The original 1959 recording by Charles Mingus served as the inspiration for this rendition: the composition is through-composed with no solo features. The melody is repeated three times, each repetition adds instruments and a new accompanying theme. This is dedicated to James Newton and Red Callendar, who provided me the direct link back to the Baron and the legacy of Central Avenue, Los Angeles, wellspring of 1950’s jazz innovators including, Dexter Gordon, Teddy Edwards, Sonny Criss, Chico Hamilton, Hampton Hawes, Buddy Collette, Ornette Coleman, Don Cherry, Eric Dolphy, Billy Higgins, Howard McGee, Red Mitchell, Horace Tapscott, and many others.
Rhapsody In Blue/American Rhapsodies (Gershwin-Brown) (19:02)
In his “American Rhapsody,” George Gershwin intended to mirror the tenor of his times and a progressive attitude toward race relations in a musical vision blending the styles he knew best: European and African American. Gershwin wrote Rhapsody In Blue, the final name for his new work, to be premiered by the Paul Whiteman Orchestra on Abraham Lincoln’s 115th birthday, February 12, 1924 in New York City. In 2005, Gershwin’s classic portrait is recast in American Rhapsodies as a 21st century mural of our world’s demographic mosaic, particularly as reflected in the San Francisco Bay Area, “Golden Gateway to the East.”
[Clarinet: Jim Norton; guitar: Will Bernard; flute: Marcia Miget; Japanese flute (shakuhachi): Mas Koga; trumpet: Henry Hung]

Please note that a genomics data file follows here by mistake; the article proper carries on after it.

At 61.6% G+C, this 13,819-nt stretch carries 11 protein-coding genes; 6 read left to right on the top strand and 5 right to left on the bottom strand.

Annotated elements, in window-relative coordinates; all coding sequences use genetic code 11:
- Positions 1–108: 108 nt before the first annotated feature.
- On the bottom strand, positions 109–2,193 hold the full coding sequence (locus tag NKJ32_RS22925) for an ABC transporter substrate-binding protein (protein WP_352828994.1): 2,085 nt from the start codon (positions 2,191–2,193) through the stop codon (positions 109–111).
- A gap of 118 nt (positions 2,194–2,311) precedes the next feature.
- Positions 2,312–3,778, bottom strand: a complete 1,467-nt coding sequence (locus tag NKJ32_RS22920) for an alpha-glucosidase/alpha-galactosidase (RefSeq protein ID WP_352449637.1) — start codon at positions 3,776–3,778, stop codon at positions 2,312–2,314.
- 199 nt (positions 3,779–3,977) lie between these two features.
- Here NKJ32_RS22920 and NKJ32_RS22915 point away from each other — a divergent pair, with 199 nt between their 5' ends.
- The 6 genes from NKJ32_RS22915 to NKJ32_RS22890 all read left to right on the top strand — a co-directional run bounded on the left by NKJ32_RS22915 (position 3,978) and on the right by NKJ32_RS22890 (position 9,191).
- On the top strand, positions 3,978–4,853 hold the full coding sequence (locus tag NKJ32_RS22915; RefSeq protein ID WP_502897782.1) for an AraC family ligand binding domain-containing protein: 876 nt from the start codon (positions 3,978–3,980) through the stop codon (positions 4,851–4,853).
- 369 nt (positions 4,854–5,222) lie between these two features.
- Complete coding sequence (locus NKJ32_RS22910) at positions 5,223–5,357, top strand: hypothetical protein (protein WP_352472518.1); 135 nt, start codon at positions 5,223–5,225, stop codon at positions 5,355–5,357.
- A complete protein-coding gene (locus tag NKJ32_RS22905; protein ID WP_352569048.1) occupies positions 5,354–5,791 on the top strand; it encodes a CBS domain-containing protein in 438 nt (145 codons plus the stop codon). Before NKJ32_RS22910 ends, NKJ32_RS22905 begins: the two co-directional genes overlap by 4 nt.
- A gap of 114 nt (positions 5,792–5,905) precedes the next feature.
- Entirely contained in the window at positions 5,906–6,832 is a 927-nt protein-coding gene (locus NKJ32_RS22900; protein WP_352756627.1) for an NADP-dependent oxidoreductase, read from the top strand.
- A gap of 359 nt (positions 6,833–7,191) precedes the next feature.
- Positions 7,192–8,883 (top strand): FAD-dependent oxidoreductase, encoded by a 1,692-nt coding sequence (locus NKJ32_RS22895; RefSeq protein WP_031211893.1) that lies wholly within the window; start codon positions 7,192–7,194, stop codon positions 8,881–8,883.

— Read the Director’s Notes about “American Rhapsodies”...
Take Me Out to the Ball Game (Norworth, Tilzer, arr. Mark Izu) (0:42)
The all-American song is performed by Mark Izu on the Chinese mouth organ, the sheng, the 2000 year old great, great, great... grandparent of the harmonica.
Tang (Duke Ellington) (8:05)
Duke Ellington’s extended suite, Afro-Eurasian Eclipse, was inspired by Marshall McLuhan’s claim in his seminal book, The Medium is the Massage, that “the whole world is going oriental.” During China’s 8th century Tang Dynasty, the Silk Road flourished, linking East and West as the “ancient information super highway.”
[Tenor sax solo: Mas Koga; baritone sax: Mel Magdaluyo]
Come Sunday* (Duke Ellington) (5:25)
Of the over two thousand compositions written by Duke Ellington, Come Sunday is my favorite. The 1958 recording of Mahalia Jackson performing this spiritual served as the model. Hong Wang’s plaintive 2-string Chinese violin (erhu), coupled with David Murray’s inspirited bass clarinet performance creates a duet in contrast like no other. The horn backgrounds, voiced in simulation of a choir, are adapted from Billy Strayhorn’s transcendent arrangement for the Ellington Orchestra.
Anthem/Baile de la Orisha (A. Brown) (9:17)
Anthem is the finale of M™, Shimasen! (Never Again!), an extended work commissioned in 1995 by the Asian Heritage Council to commemorate the 50th anniversary of the bombings of Hiroshima and Nagasaki. The first bars of the melody were inspired by the folk theme in the fourth movement of the Concerto For Orchestra by Béla Bartók. The contrasting middle section, Baile de la Orisha, is from another extended composition, Incantation Suite, originally commissioned by the San Francisco Chamber Music Society in 1983.
[Flute solo: Mel Magdaluyo; soprano sax: Jim Norton]
Rhymes (For Children) (A. Brown) (1:09)
This arrangement was recorded to serve as the theme music for Pacific Time, a weekly newsmagazine produced by KQED Public Radio and heard coast to coast on Public Radio International. Rhymes is originally from an extended work, E.O. 9066, about the Japanese American internment experience of WWII, commissioned by the Rockefeller Foundation in 1996, in collaboration with San Jose Taiko Group.